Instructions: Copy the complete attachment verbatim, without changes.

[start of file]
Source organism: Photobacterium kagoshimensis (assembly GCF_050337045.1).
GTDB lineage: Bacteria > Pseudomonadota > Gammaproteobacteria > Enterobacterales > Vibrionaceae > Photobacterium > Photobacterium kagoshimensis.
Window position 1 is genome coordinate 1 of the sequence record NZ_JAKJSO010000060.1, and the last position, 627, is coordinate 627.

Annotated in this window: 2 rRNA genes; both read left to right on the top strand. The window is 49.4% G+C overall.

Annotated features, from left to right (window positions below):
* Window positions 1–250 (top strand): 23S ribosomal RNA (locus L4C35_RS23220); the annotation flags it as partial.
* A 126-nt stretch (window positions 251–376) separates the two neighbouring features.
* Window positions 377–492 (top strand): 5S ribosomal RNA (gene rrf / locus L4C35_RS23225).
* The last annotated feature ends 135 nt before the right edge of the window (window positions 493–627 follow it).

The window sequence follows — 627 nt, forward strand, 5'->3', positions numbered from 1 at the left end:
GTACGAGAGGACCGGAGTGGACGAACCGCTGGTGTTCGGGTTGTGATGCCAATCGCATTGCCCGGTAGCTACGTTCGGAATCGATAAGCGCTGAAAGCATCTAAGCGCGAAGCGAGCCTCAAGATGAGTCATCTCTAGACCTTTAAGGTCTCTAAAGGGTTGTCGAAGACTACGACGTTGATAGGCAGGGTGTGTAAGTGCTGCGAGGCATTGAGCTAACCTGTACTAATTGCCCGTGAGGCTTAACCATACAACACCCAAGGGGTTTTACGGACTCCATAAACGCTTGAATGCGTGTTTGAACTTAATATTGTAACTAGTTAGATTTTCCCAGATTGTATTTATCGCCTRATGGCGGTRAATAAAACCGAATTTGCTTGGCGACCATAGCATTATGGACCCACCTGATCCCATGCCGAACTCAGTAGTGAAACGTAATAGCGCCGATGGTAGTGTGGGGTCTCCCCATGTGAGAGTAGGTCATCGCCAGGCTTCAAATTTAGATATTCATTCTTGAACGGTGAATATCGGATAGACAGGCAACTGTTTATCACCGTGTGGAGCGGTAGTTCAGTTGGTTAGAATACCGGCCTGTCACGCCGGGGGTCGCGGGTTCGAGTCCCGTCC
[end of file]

Source organism: Photobacterium kagoshimensis (assembly GCF_050337045.1).
GTDB lineage: Bacteria > Pseudomonadota > Gammaproteobacteria > Enterobacterales > Vibrionaceae > Photobacterium > Photobacterium kagoshimensis.
Window position 1 is genome coordinate 1 of the sequence record NZ_JAKJSO010000060.1, and the last position, 627, is coordinate 627.

Annotated in this window: 2 rRNA genes; both read left to right on the top strand. The window is 49.4% G+C overall.

Annotated features, from left to right (window positions below):
* Window positions 1–250 (top strand): 23S ribosomal RNA (locus L4C35_RS23220); the annotation flags it as partial.
* A 126-nt stretch (window positions 251–376) separates the two neighbouring features.
* Window positions 377–492 (top strand): 5S ribosomal RNA (gene rrf / locus L4C35_RS23225).
* The last annotated feature ends 135 nt before the right edge of the window (window positions 493–627 follow it).

The window sequence follows — 627 nt, forward strand, 5'->3', positions numbered from 1 at the left end:
GTACGAGAGGACCGGAGTGGACGAACCGCTGGTGTTCGGGTTGTGATGCCAATCGCATTGCCCGGTAGCTACGTTCGGAATCGATAAGCGCTGAAAGCATCTAAGCGCGAAGCGAGCCTCAAGATGAGTCATCTCTAGACCTTTAAGGTCTCTAAAGGGTTGTCGAAGACTACGACGTTGATAGGCAGGGTGTGTAAGTGCTGCGAGGCATTGAGCTAACCTGTACTAATTGCCCGTGAGGCTTAACCATACAACACCCAAGGGGTTTTACGGACTCCATAAACGCTTGAATGCGTGTTTGAACTTAATATTGTAACTAGTTAGATTTTCCCAGATTGTATTTATCGCCTRATGGCGGTRAATAAAACCGAATTTGCTTGGCGACCATAGCATTATGGACCCACCTGATCCCATGCCGAACTCAGTAGTGAAACGTAATAGCGCCGATGGTAGTGTGGGGTCTCCCCATGTGAGAGTAGGTCATCGCCAGGCTTCAAATTTAGATATTCATTCTTGAACGGTGAATATCGGATAGACAGGCAACTGTTTATCACCGTGTGGAGCGGTAGTTCAGTTGGTTAGAATACCGGCCTGTCACGCCGGGGGTCGCGGGTTCGAGTCCCGTCC